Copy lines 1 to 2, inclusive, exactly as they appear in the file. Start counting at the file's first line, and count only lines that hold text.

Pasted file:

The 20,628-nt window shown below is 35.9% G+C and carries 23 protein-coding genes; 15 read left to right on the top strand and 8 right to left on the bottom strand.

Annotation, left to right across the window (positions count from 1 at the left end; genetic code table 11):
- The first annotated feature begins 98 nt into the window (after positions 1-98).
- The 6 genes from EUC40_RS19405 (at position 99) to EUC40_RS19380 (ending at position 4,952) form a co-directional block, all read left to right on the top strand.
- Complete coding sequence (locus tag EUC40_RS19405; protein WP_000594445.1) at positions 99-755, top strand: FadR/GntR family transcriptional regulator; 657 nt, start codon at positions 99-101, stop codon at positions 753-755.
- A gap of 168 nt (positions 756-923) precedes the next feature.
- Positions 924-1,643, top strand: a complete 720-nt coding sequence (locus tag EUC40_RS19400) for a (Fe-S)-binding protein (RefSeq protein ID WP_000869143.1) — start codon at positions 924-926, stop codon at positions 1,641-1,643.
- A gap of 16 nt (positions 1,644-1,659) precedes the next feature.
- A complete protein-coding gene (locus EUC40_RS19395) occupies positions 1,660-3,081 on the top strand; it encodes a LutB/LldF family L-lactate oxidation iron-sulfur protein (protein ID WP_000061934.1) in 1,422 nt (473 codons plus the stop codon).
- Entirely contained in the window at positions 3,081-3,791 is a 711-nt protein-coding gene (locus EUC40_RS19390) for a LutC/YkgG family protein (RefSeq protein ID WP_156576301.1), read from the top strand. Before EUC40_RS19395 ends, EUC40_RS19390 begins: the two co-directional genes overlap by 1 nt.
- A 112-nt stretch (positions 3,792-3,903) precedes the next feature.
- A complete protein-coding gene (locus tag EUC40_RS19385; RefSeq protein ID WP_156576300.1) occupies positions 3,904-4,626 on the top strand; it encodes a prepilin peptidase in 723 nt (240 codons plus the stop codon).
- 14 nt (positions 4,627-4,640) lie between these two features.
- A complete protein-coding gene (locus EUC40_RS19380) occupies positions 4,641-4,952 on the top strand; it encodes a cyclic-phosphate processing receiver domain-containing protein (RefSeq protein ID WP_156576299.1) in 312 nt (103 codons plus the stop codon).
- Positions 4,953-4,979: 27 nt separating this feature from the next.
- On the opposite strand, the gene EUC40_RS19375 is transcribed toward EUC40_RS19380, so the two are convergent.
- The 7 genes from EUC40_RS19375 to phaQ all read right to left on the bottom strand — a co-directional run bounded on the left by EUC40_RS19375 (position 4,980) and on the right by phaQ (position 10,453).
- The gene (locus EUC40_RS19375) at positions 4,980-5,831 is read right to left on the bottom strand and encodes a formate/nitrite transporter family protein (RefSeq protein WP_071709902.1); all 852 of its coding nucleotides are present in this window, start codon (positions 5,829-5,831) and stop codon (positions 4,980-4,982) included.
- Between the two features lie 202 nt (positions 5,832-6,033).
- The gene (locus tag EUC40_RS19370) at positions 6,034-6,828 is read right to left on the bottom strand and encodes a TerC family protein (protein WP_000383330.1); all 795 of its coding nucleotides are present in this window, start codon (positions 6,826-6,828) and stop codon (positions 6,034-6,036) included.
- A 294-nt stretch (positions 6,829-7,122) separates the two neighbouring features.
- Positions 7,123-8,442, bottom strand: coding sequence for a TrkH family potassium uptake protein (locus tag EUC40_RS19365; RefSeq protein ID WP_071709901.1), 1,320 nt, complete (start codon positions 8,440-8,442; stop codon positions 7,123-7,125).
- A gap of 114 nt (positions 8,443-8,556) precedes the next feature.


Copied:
The 20,628-nt window shown below is 35.9% G+C and carries 23 protein-coding genes; 15 read left to right on the top strand and 8 right to left on the bottom strand.

Annotation, left to right across the window (positions count from 1 at the left end; genetic code table 11):